Electron-Beam Furnace

The following article is from The Great Soviet Encyclopedia (1979). It might be outdated or ideologically biased.

Electron-Beam Furnace


an electric furnace in which electric energy is transformed into heat directly in a metal being remelted as a result of bombardment with electrons emitted from an electron gun. The electrons are accelerated by a high-voltage electric field (10–35 kilovolts) under low-pressure conditions (less than 10 millinewtons per m2).

Electron-beam furnaces used in the metallurgy of pure metals and alloys consist of the following units and systems (Figure 1): an electron emitter (electron gun) with a cathode, accelerating anode, and magnetic focusing system; a melting chamber with gating devices and a crystallizer (a mold or crucible) for the metal; a vacuum system; mechanisms for transporting the metal to be remelted; and a power supply with an automatic control system. The metal to be remelted is introduced into an electron-beam furnace through a vacuum seal in the form of a consumable electrode, ingot, single crystal, or powder. The molten metal runs off in drops either into a water-cooled crystallizer—a mold (in ingot melting) or crucible (in melting in crucibles with a skull, for the production of shaped castings, and in the growing of single crystals)—or into cold, water-cooled hearth reservoirs (in refining molten metal).

In industry, electron-beam furnaces with capacities in excess of 1 megawatt are used for remelting steel ingots with diameters up to 1,000 mm, heat-resistant alloy ingots with diameters up to 500 mm, and refractory metal ingots with diameters up to 280 mm. The electrical efficiency of electron-beam furnaces ranges from 0.6 to 0.8. The specific power consumption is 1–2 kilowatt-hours per kg (kW-hr/kg) for steel, 10–15 kW-hr/kg for niobium, tantalum, and molybdenum, and 20–40 kW-hr/kg for tungsten. As of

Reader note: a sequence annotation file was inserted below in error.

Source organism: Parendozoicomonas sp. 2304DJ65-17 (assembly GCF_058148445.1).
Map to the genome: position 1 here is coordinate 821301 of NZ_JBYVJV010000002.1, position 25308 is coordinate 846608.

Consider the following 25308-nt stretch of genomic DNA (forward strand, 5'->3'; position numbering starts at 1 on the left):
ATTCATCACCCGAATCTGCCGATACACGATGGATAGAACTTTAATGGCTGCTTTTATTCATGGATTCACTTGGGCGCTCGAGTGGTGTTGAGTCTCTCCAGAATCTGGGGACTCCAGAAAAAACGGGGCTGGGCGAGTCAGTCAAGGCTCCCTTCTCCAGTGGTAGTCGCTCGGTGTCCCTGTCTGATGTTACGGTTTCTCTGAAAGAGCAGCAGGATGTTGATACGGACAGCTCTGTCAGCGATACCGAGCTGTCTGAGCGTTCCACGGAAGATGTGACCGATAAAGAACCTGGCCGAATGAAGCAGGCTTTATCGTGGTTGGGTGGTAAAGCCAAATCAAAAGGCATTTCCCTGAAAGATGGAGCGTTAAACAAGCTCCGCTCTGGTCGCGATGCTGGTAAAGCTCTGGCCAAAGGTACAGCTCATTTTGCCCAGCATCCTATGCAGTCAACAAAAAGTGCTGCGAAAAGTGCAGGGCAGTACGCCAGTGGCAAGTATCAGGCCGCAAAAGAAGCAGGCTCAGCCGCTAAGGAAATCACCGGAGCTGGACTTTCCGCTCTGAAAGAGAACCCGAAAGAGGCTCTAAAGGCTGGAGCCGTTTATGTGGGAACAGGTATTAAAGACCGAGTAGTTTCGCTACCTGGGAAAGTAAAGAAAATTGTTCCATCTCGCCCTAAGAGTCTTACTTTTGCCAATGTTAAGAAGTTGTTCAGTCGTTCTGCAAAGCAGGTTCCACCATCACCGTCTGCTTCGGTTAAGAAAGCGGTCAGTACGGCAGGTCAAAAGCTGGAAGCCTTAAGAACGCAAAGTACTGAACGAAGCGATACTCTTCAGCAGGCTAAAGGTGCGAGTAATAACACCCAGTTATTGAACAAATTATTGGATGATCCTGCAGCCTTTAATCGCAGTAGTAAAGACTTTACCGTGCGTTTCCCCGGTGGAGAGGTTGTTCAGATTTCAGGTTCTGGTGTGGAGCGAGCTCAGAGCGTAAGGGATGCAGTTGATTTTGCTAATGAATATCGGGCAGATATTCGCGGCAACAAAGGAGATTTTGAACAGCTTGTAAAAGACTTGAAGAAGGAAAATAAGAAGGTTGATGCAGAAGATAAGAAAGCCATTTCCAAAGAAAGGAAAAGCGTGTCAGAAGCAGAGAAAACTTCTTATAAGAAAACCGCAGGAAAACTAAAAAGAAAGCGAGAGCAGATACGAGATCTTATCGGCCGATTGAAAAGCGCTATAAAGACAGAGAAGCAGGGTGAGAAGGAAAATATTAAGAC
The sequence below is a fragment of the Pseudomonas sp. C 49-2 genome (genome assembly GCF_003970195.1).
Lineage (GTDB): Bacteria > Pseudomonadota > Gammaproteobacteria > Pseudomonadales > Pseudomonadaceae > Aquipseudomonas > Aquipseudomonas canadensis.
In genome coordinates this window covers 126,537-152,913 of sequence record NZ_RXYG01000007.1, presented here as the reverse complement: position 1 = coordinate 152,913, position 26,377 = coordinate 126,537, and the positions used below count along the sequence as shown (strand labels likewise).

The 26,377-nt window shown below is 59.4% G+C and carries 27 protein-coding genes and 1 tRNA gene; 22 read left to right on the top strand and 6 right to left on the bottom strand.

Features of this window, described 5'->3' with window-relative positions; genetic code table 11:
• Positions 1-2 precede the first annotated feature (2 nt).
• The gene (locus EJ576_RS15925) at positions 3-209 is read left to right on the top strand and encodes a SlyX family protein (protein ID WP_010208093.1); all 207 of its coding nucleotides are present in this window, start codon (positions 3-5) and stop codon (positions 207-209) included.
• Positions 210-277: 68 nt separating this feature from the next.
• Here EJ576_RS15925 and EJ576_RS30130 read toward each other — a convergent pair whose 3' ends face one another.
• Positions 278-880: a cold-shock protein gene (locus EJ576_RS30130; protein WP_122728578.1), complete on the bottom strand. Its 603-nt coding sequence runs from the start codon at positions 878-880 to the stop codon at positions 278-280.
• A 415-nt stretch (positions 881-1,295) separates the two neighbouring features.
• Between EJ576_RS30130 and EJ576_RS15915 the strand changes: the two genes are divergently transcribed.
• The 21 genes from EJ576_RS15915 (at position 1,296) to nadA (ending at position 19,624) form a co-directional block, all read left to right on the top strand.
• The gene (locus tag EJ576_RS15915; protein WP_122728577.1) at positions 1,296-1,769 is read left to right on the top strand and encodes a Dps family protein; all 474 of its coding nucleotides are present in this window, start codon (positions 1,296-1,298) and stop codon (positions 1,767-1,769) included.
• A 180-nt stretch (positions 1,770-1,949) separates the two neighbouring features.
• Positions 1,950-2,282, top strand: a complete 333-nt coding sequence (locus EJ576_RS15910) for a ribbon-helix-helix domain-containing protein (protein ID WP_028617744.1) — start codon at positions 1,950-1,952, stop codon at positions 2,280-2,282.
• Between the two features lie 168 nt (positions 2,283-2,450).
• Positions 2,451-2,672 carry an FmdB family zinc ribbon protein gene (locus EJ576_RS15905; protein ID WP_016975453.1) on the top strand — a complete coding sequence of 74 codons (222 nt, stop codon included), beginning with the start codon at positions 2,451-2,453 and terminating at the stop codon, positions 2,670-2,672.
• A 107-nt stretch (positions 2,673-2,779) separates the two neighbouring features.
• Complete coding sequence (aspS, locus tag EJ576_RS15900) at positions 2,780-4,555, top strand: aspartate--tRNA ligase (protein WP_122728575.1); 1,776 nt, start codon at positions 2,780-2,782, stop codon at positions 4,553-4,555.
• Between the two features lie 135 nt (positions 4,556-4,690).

Figure 1. Designs of electron-beam furnaces: (a-e) and (g) with electrostatic electron guns, (f) with magnetron electron gun; (EG) electron gun, (AC) annular cathode, (LC) linear cathode, (SC) spiral cathode, (DC) disk cathode, (AA) accelerating anode, (MFS) magnetic focusing system, (MDS) magnetic deflection system, (CE) consumable electrode, (Ch) free-flowing charge, (C) single crystal, (I) ingot, (Cry) crystallizer, (CWS) crucible with skull, (Cru) crucible, (CM) casting mold, (CH) cold hearth, (VS) vacuum system

1978, a 7.2-megawatt electron-beam furnace was in the planning stage, designed to remelt steel ingots with diameters up to 2,000 mm (with a cold hearth).


Elektronnye plavil’nye pechi. Moscow, 1971.
Egorov, A. V., and A. F. Morzhin. Elektricheskie pechi. Moscow, 1975.


The Great Soviet Encyclopedia, 3rd Edition (1970-1979). © 2010 The Gale Group, Inc. All rights reserved.
References in periodicals archive ?
PHOTO : electron-beam furnace at the Axel Johnson Metals plant in Morgantown, PA.